I’m forever grateful that I experienced these simple practicalities of building work while I was young and fit. I keep mentioning embodied learning in these posts because it seems to me a crucial concept. Spending several years working with your hands is bound to affect the way you think. I suspect it hindered my ability to be a fully committed “Design Architect” but it helps me in my current role. I can “think like a builder” as I model with my BIM pencil.
But all through my years as a builder and educator I maintained my enthusiasm for a real pencil. Here is a sketch of the interior of that rural house, or perhaps an imaginary similar one, with a brick-built wood stove in the corner. I did build something similar. It was inspired by Intermediate Technology literature of the time. It was hopelessly inefficient in practice, but an interesting learning experience.
I think it’s worth sharing this hand-drawn construction detail which is really a work-in-progress design sketch. Maybe this has some relevance to the Gothic builders we have been thinking about of late. I made this sketch as a bricklayer trying to figure out how to tackle the job. There is no drawing of what I actually built. Just a trial run on paper that reveals some of the difficulties, then straight into building it and thinking on the fly.
These images are from a folder on my hard drive called "Life's Work". Rummaging through I came across an old CV, possibly prepared for my move to Dubai. Here is a portion including Vic Falls Hotel and three commercial office projects. The last of these, in Blantyre, was done using a combination of Autocad and Sketchup. This was long before Google bought Sketchup, and probably before Autodesk acquired Revit. It was a transitional stage for me. I had dabbled with Archicad but at that stage elevations and sections were not live views.
Back to that Rural Homestead. Having realised that clever new inventions often look better in books than in real life, we reverted to the traditional solution of a round thatched kitchen. Clearly this plays a cultural role as well as having practical advantages. Thatch works for a kitchen. It let’s smoke out and the smoke discourages vermin. Square rooms with modern roofing materials work for bedrooms and formal sitting rooms with armchairs.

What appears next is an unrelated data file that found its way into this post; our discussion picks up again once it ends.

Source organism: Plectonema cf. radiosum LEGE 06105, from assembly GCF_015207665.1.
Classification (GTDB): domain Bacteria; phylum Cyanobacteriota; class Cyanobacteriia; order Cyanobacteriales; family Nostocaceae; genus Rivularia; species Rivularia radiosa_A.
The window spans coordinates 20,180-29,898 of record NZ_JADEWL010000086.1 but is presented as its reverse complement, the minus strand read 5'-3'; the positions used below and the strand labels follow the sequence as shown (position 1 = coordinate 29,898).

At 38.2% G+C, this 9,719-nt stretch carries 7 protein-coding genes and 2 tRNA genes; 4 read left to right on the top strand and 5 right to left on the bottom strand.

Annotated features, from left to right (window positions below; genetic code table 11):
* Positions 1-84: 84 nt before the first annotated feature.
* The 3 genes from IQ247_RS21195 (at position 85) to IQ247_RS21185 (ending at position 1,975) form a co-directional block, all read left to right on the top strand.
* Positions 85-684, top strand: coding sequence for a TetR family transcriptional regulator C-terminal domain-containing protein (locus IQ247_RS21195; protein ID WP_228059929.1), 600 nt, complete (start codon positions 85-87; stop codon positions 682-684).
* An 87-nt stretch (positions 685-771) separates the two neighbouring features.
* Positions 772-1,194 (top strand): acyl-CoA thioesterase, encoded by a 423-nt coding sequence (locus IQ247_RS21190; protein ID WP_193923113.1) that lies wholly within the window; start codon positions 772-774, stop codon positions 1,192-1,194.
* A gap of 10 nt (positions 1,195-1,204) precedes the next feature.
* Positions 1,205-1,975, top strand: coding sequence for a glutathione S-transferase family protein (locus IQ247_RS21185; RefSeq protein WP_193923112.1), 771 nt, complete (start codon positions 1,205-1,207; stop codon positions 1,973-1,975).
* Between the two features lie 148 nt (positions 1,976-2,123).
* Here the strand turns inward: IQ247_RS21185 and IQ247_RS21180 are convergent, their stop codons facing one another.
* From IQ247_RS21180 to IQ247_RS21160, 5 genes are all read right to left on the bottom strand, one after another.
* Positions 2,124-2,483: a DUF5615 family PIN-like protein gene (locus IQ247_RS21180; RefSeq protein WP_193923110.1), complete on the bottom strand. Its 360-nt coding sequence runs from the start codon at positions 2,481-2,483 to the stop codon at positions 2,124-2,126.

If you observe the compromises between modern and traditional that prevail in a given setting, that’s probably going to be better than some cleverly designed solution by an external expert. Of course those experiments are worth trying and from time to time something will catch on and be incorporated into current wisdom. I guess it’s loosely analogous to natural selection. Usually superior to intelligent design.
Three generations of African women. My daughter with her grandma and her aunt, meeting for the first time in many years. This was shortly before my move to Dubai: a road trip I managed to fit in before it was too late. That 5-room house forms a backdrop. I did make a Revit model of the house a few years later as part of a talk I gave to industry professionals when BIM was still a relatively new concept in Dubai.
Next is another page from that CV. The one and only Tower Block I designed in Africa. And bottom right, a couple of images exported from Archicad. That was probably version 4 point something. I got as far as 6.5, all Pirate copies I’m afraid.
I did a few developments in this kind of colonial cottage style. Architectural purists will wince perhaps but people enjoy it recognisable mode. It’s fine for one building in a hundred to be a ground breaking original but parts of Dubai attest to the futility of a whole neighbourhood of originals.
To conclude, a tree, an anthill and a toilet. (ventilated pit latrine) This may be my purest architectural composition. It matters little. I make no claims to be a great designer. I just rejoice in the variety of experiences I have stumbled into over the past 50 years since I left home. Half of these were spent in Africa and I had a blast.